16 minutes reading time (3162 words)

The Iraq War, Tony Blair and the Shopkeeper’s Discourse*

A big prisoners’ fiasco in Iran showed to the world what exactly the so-called ‘UN Mandated’ US-UK alliance in Iraq is really up to. Trying to incite the Iranians into war, via provocative steps. As if the world hasn’t had enough of the sort of thing that is making a hell out of Afghanistan and Iraq, at this very time.


“I have no regrets [about the Iraq War]”, insisted British Prime Minster Tony Blair, very barefacedly, in a recent Interview (Sky News TV, 14th March)—despite all the chaos, anarchy and bloodshed that he and his ‘senior partner’ President Bush of the USA have been responsible for.

While President Bush is now facing a full-fledged Democratic onslaught in Washington D.C., over his role in creating this excruciatingly tragic humanitarian crisis, British voices have been comparatively muted against Blair in political circles. But the wheel seems to be turning, there, too, towards some form of general sanity. Only just now, on 4th March, Sir Menzies Campbell addressed the Liberal Democratic Party Spring Conference in Harrogate, lambasting Blair and his Iraq policy, and the consequent loss of ‘British prestige worldwide” (BBC Online Report). And others, including the Conservatives, seem to be now following suit more assertively.


Yet, in terms of contemporary international discourse(s), this rather lackadaisical approach by British politicians seems to be surprising, given Britain’s self-proclaimed ‘traditional’ image as the defender of liberal, humane and peaceful, compassionate values. So what are the dynamics at work? And what is the essential reality, not of the British nation or people in general only, but of the British ‘establishment’ that has long held sway at Whitehall and Westminster, and still exerts its considerable influence in all matters of national interest, especially with regard to foreign affairs? We shall attempt to look at some of the major factors shaping this particular discourse in historical, political and sociological terms. I believe it is important to do so, because, unlike the USA, Britain has had longstanding interaction with nations like Iraq, as well as others in the Middle East and South Asia, which are today at the hub of events. And Britain has both a historical culpability in giving rise to many of the problems besetting the region(s) as well as the potential to rise to the occasion by addressing these fundamental, or root issues.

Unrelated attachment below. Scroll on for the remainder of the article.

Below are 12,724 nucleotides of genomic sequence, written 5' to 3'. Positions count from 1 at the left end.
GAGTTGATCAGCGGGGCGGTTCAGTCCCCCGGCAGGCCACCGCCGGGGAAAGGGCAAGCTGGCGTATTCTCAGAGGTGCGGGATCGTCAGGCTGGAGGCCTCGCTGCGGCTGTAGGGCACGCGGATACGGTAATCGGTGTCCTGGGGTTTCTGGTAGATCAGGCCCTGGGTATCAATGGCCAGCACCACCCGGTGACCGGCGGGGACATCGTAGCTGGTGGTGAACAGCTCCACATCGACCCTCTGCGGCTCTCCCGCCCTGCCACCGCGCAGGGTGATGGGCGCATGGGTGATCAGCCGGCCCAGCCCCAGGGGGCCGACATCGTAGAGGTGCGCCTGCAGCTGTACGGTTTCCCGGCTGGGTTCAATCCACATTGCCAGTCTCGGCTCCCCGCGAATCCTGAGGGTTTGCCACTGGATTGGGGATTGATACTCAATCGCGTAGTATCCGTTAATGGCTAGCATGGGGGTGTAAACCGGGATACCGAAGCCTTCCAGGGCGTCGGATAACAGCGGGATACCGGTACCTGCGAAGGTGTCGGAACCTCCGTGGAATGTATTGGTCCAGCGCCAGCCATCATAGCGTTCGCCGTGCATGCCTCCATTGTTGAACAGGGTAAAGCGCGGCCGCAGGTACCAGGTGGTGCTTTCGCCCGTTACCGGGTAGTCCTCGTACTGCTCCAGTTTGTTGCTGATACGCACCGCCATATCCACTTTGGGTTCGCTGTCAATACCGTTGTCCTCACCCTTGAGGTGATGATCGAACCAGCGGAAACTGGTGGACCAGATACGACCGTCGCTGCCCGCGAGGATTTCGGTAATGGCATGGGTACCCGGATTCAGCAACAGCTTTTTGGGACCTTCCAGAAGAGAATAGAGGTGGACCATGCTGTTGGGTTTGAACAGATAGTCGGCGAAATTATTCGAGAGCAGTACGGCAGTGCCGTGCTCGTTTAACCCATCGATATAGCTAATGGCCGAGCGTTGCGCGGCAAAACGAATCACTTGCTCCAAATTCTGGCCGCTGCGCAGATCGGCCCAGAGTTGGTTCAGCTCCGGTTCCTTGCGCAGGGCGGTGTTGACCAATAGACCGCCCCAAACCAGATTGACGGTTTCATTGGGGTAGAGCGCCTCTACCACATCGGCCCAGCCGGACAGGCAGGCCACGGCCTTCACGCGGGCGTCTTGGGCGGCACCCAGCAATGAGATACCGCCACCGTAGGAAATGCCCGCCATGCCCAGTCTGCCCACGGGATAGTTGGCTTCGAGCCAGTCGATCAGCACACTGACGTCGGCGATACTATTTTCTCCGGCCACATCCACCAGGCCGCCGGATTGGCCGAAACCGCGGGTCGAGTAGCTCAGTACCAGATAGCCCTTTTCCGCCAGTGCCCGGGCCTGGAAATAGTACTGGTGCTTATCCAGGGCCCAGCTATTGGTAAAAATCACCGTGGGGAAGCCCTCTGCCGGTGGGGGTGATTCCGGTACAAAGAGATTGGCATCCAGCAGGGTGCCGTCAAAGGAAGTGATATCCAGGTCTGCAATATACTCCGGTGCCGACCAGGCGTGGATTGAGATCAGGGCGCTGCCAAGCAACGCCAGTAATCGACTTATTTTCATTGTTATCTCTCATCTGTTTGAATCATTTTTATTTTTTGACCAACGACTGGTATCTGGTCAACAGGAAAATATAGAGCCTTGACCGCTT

Just think about this for a minute. Iraq, a nation in the Middle East, perhaps not with the best of governments or rulers (but when has that bothered the US or Britain before, who continue to support and back some of the worst regimes across the world even now?) yet at peace, with a respectable level of stability and law and order, and moving along quietly. Which is today riven with sectarian strife, a sea of blood, in a state of almost complete social collapse, with a weak political structure and no real, visible end of its plight anywhere in sight. All because, some years four ago, for one reason or the other, Messrs. Bush and Blair duped people in their own countries into believing that there was a terrible danger from this country— with huge stocks of ‘weapons of mass destruction’ hidden away just waiting to be handed over to Al-Qaeda and similar ‘Islamic terrorist organizations’. I shall not go into the strategic implications of these actions as much has been said, is being said and will continue being said about this over the years. But I would like to highlight, at this time, how strongly most of the world media is now criticizing the US and British roles in this horrendous conflict, a cruel, needless war, with justifiable cause. As Bush and Blair’s positions become increasingly tenuous at home, with them just about managing to keep this pet project afloat, such criticism will definitely grow.